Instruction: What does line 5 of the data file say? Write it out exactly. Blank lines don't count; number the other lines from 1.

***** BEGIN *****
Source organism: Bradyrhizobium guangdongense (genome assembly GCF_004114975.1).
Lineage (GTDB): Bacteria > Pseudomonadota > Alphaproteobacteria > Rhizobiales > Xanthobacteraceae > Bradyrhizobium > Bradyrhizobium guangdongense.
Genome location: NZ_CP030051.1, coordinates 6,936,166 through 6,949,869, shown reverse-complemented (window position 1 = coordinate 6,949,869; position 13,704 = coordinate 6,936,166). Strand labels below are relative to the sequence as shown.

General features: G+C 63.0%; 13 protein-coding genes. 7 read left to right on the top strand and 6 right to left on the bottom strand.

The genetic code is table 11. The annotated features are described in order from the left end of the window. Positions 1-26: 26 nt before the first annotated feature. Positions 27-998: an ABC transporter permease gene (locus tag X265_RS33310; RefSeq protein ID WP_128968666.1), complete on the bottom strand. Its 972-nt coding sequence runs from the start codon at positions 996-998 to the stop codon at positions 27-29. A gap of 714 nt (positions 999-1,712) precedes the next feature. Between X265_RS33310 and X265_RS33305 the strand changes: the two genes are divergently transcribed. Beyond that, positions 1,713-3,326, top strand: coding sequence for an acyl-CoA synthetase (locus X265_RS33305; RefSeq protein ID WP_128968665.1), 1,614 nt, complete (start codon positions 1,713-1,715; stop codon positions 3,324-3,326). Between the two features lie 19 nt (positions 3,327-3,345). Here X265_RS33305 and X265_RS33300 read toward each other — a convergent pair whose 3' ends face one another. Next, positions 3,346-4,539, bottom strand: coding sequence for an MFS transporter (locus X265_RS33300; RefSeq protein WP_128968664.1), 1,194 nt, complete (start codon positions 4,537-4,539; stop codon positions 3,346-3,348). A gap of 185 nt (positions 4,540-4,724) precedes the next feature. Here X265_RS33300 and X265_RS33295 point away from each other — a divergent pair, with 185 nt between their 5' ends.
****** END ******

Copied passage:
The genetic code is table 11. The annotated features are described in order from the left end of the window. Positions 1-26: 26 nt before the first annotated feature. Positions 27-998: an ABC transporter permease gene (locus tag X265_RS33310; RefSeq protein ID WP_128968666.1), complete on the bottom strand. Its 972-nt coding sequence runs from the start codon at positions 996-998 to the stop codon at positions 27-29. A gap of 714 nt (positions 999-1,712) precedes the next feature. Between X265_RS33310 and X265_RS33305 the strand changes: the two genes are divergently transcribed. Beyond that, positions 1,713-3,326, top strand: coding sequence for an acyl-CoA synthetase (locus X265_RS33305; RefSeq protein ID WP_128968665.1), 1,614 nt, complete (start codon positions 1,713-1,715; stop codon positions 3,324-3,326). Between the two features lie 19 nt (positions 3,327-3,345). Here X265_RS33305 and X265_RS33300 read toward each other — a convergent pair whose 3' ends face one another. Next, positions 3,346-4,539, bottom strand: coding sequence for an MFS transporter (locus X265_RS33300; RefSeq protein WP_128968664.1), 1,194 nt, complete (start codon positions 4,537-4,539; stop codon positions 3,346-3,348). A gap of 185 nt (positions 4,540-4,724) precedes the next feature. Here X265_RS33300 and X265_RS33295 point away from each other — a divergent pair, with 185 nt between their 5' ends.